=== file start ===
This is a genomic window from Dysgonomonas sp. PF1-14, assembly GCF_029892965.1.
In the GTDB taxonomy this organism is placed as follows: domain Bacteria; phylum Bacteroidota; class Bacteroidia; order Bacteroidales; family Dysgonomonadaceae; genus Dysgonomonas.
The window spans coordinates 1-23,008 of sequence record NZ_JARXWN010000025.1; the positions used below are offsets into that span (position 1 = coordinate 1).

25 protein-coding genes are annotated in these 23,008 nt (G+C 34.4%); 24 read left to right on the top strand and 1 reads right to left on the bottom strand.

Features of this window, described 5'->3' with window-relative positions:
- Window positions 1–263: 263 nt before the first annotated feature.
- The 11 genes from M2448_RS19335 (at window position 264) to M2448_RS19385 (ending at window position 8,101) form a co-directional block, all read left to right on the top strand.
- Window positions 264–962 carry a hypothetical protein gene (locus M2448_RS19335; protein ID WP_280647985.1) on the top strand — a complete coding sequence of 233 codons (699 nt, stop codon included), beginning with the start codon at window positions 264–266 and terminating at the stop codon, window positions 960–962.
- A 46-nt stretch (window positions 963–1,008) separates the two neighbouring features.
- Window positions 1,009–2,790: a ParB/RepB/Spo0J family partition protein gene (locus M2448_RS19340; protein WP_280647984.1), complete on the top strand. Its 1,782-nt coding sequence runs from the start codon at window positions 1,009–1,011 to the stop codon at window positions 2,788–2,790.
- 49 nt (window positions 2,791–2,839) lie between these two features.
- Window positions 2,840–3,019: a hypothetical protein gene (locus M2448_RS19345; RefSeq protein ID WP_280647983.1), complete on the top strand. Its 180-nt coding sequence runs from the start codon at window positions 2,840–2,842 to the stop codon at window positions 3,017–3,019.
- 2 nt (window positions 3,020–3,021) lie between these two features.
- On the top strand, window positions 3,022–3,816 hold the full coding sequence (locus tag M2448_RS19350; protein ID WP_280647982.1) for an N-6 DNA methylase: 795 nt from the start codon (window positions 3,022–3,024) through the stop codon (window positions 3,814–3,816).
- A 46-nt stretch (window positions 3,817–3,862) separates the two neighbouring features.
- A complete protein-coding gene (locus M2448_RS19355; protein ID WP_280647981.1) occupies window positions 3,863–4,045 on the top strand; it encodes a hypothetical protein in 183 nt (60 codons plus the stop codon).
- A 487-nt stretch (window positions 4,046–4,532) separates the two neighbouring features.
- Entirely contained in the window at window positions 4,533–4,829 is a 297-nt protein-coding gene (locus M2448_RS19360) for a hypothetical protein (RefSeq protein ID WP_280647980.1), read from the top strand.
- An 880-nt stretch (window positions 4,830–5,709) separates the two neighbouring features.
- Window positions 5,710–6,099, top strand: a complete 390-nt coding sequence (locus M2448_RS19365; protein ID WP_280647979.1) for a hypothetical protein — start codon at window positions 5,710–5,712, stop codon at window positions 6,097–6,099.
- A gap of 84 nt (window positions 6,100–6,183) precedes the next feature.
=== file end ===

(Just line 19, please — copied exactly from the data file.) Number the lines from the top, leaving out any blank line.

- An 880-nt stretch (window positions 4,830–5,709) separates the two neighbouring features.